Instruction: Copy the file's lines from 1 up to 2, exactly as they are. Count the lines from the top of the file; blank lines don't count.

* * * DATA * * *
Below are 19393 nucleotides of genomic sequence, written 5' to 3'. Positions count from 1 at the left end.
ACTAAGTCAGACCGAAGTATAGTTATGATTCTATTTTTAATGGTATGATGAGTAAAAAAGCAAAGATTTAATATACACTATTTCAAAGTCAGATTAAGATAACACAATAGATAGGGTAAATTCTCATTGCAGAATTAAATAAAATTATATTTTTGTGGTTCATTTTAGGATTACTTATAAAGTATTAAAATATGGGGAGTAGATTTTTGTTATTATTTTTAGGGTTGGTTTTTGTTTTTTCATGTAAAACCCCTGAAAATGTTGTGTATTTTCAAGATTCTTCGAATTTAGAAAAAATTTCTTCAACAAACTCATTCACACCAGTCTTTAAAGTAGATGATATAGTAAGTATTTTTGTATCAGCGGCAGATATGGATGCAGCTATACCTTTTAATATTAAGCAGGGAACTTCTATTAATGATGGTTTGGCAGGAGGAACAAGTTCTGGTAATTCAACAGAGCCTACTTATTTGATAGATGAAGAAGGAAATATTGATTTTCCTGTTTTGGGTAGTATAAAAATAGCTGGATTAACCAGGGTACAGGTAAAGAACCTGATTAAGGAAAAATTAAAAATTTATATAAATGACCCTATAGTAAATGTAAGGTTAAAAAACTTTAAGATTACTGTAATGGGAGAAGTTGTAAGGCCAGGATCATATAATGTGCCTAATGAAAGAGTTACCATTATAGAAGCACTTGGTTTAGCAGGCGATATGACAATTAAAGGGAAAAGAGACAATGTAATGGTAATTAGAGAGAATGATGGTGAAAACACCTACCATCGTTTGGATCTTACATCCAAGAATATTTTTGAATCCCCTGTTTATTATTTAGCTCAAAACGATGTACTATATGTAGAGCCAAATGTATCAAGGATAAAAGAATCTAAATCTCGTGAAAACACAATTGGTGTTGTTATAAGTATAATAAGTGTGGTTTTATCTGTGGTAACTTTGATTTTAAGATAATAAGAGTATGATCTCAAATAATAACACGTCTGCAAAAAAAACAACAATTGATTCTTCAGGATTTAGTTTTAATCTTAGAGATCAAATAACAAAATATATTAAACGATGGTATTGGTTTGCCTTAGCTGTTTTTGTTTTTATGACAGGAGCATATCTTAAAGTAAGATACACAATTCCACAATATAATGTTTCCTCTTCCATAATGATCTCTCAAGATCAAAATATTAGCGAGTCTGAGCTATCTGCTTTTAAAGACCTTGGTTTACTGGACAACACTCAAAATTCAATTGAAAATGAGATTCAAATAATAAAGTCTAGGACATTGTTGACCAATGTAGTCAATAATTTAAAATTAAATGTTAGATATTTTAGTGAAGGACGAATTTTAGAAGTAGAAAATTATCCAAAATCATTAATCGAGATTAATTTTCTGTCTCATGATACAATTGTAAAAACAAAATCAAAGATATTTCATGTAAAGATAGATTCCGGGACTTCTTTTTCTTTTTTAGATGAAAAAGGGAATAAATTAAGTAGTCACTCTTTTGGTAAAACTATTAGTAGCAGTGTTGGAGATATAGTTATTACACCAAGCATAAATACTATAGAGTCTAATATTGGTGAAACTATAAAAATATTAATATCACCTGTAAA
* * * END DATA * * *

Below are 19393 nucleotides of genomic sequence, written 5' to 3'. Positions count from 1 at the left end.
ACTAAGTCAGACCGAAGTATAGTTATGATTCTATTTTTAATGGTATGATGAGTAAAAAAGCAAAGATTTAATATACACTATTTCAAAGTCAGATTAAGATAACACAATAGATAGGGTAAATTCTCATTGCAGAATTAAATAAAATTATATTTTTGTGGTTCATTTTAGGATTACTTATAAAGTATTAAAATATGGGGAGTAGATTTTTGTTATTATTTTTAGGGTTGGTTTTTGTTTTTTCATGTAAAACCCCTGAAAATGTTGTGTATTTTCAAGATTCTTCGAATTTAGAAAAAATTTCTTCAACAAACTCATTCACACCAGTCTTTAAAGTAGATGATATAGTAAGTATTTTTGTATCAGCGGCAGATATGGATGCAGCTATACCTTTTAATATTAAGCAGGGAACTTCTATTAATGATGGTTTGGCAGGAGGAACAAGTTCTGGTAATTCAACAGAGCCTACTTATTTGATAGATGAAGAAGGAAATATTGATTTTCCTGTTTTGGGTAGTATAAAAATAGCTGGATTAACCAGGGTACAGGTAAAGAACCTGATTAAGGAAAAATTAAAAATTTATATAAATGACCCTATAGTAAATGTAAGGTTAAAAAACTTTAAGATTACTGTAATGGGAGAAGTTGTAAGGCCAGGATCATATAATGTGCCTAATGAAAGAGTTACCATTATAGAAGCACTTGGTTTAGCAGGCGATATGACAATTAAAGGGAAAAGAGACAATGTAATGGTAATTAGAGAGAATGATGGTGAAAACACCTACCATCGTTTGGATCTTACATCCAAGAATATTTTTGAATCCCCTGTTTATTATTTAGCTCAAAACGATGTACTATATGTAGAGCCAAATGTATCAAGGATAAAAGAATCTAAATCTCGTGAAAACACAATTGGTGTTGTTATAAGTATAATAAGTGTGGTTTTATCTGTGGTAACTTTGATTTTAAGATAATAAGAGTATGATCTCAAATAATAACACGTCTGCAAAAAAAACAACAATTGATTCTTCAGGATTTAGTTTTAATCTTAGAGATCAAATAACAAAATATATTAAACGATGGTATTGGTTTGCCTTAGCTGTTTTTGTTTTTATGACAGGAGCATATCTTAAAGTAAGATACACAATTCCACAATATAATGTTTCCTCTTCCATAATGATCTCTCAAGATCAAAATATTAGCGAGTCTGAGCTATCTGCTTTTAAAGACCTTGGTTTACTGGACAACACTCAAAATTCAATTGAAAATGAGATTCAAATAATAAAGTCTAGGACATTGTTGACCAATGTAGTCAATAATTTAAAATTAAATGTTAGATATTTTAGTGAAGGACGAATTTTAGAAGTAGAAAATTATCCAAAATCATTAATCGAGATTAATTTTCTGTCTCATGATACAATTGTAAAAACAAAATCAAAGATATTTCATGTAAAGATAGATTCCGGGACTTCTTTTTCTTTTTTAGATGAAAAAGGGAATAAATTAAGTAGTCACTCTTTTGGTAAAACTATTAGTAGCAGTGTTGGAGATATAGTTATTACACCAAGCATAAATACTATAGAGTCTAATATTGGTGAAACTATAAAAATATTAATATCACCTGTAAA